Top 10 Guide: Marketing your Start-Up and SME
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I was blankley staring at my smartphone in the lift this morning making a concerted effort not to make eye contact with anyone (as is standard lift protocol). As I was reading through the random emails a popular travel app caught my eye. Oooh, I thought: ‘Dizzo, look what we found for you’……’hotels in Venice’. This would be very helpful if I was looking to travel to Venice but here’s the thing; I stayed in Venice six-months ago and since then I have been to Cornwall, Spain, the Lake District and Ireland. I no longer give a monkeys about Venice and yet I get this same email at least every couple of weeks – only this time I thought I would open it to see what happens next. Nice try at being relevant ‘popular travel app’.
Most of us accept that the old-style marketing campaigns don’t work. It has to be different, relevant to me, and not the pray and spray one-size-fits-all baloney from when the dinosaurs walked the earth (and by the way a few still do).
If you send me a blanket email. I will ignore it.
If you send me something I actually care about and is relevant to me. I might open it.
I am in control. I set the pace. I will buy when I am ready to buy (unless you show me something really shiny!)
These days it is all about the ‘segmentation of one’. You know my every move, there are people and machines crunching data… they think they know me better than I know myself. And yet, if this is the case, then how can some brands still get it so wrong?
The truth is, most large companies have multiple marketing teams, multiple products they want me to buy, multiple systems and a fragmented or piecemeal marketing strategy. There is limited insight into whether the messages really hit the mark, or in ‘popular travel apps’ case they’re misunderstanding customer behaviours and not intervening with common sense to interpret what the data is really telling them. “He’s been to Venice, you’ve seen the dates, he used your app when he was there and six months on he is probably thinking about the next trip to somewhere different”.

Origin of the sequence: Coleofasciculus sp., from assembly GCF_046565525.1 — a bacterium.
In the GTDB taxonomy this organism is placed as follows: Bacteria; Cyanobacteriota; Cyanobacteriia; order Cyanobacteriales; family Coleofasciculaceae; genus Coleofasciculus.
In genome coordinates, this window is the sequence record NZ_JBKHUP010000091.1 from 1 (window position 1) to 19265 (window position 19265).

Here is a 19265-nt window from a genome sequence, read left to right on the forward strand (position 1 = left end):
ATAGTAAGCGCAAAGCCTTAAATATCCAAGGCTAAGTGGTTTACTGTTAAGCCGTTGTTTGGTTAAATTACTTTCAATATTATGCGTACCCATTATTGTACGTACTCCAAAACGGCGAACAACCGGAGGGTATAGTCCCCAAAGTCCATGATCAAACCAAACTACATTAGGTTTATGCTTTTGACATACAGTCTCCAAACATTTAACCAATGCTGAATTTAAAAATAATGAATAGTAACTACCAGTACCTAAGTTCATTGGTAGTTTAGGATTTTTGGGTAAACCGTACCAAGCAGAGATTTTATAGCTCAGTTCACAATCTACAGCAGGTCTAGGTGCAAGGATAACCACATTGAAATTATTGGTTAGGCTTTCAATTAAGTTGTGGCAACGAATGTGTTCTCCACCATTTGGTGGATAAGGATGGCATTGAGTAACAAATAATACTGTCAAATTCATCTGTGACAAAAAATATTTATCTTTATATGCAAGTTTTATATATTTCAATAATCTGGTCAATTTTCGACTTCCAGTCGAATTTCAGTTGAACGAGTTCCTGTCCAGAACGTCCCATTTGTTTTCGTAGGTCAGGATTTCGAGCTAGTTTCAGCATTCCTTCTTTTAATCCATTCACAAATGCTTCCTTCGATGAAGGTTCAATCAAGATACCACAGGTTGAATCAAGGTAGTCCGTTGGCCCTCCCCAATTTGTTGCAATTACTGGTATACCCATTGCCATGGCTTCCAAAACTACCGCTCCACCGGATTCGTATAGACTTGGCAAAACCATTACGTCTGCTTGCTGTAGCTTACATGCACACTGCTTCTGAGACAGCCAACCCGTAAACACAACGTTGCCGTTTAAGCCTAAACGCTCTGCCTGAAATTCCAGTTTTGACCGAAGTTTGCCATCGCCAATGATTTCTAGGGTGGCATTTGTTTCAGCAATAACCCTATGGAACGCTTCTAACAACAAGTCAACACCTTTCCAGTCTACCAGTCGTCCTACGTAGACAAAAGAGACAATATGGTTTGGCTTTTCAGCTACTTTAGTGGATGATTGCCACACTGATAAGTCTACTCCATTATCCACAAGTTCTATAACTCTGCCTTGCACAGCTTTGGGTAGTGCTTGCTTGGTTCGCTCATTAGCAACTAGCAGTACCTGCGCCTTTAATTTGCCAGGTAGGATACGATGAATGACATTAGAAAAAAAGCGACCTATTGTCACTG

A customer-centric marketing strategy is far more than a state of mind and some whizzy digital tools. Successful campaigns require real people thinking, questioning and interpreting what the whizzy platforms and insights tell them; drawing on experience and sometimes (dare I say it) using a dose of common sense.
It’s a symptom of the complicated world we live in. But let’s try to keep it simple and not rely on just data to really understand customers.
1. Connect with your buyers by understanding their personas. People are smart, so don’t try to be too clever with what the data is telling you.
2. Use multiple channels to paint a rich picture of your customers behaviours and find new ways to reach them.
3. Analytics will help you to optimise campaign effectiveness but look further than just the numbers.
4. Content is still king. Make it relevant and don’t create content for contents sake.
5. Manage your database. It’s the foundation for all your campaigns and the key to successful campaigns.
Of course ‘popular travel app’ isn’t getting it all wrong. The regular emails, no matter how wide of the mark, still keep them front of mind and make me go back for more. The question is whether this is because they are the market leaders or is there trying to be customer-centric marketing strategy is actually working. If a successful challenger brand enters the market, how long will ‘popular travel app’ stay on top? It’s now more important to recognizse the differing customer requirements, no matter how subtle. Like the zebras in Madagascar II say. “I’m unique…. We’re all unique”.
Dan is Business Director at Silver. He is a new advanced breed of marketing expert, creating next generation customer engagement programmes for Silver brand customers.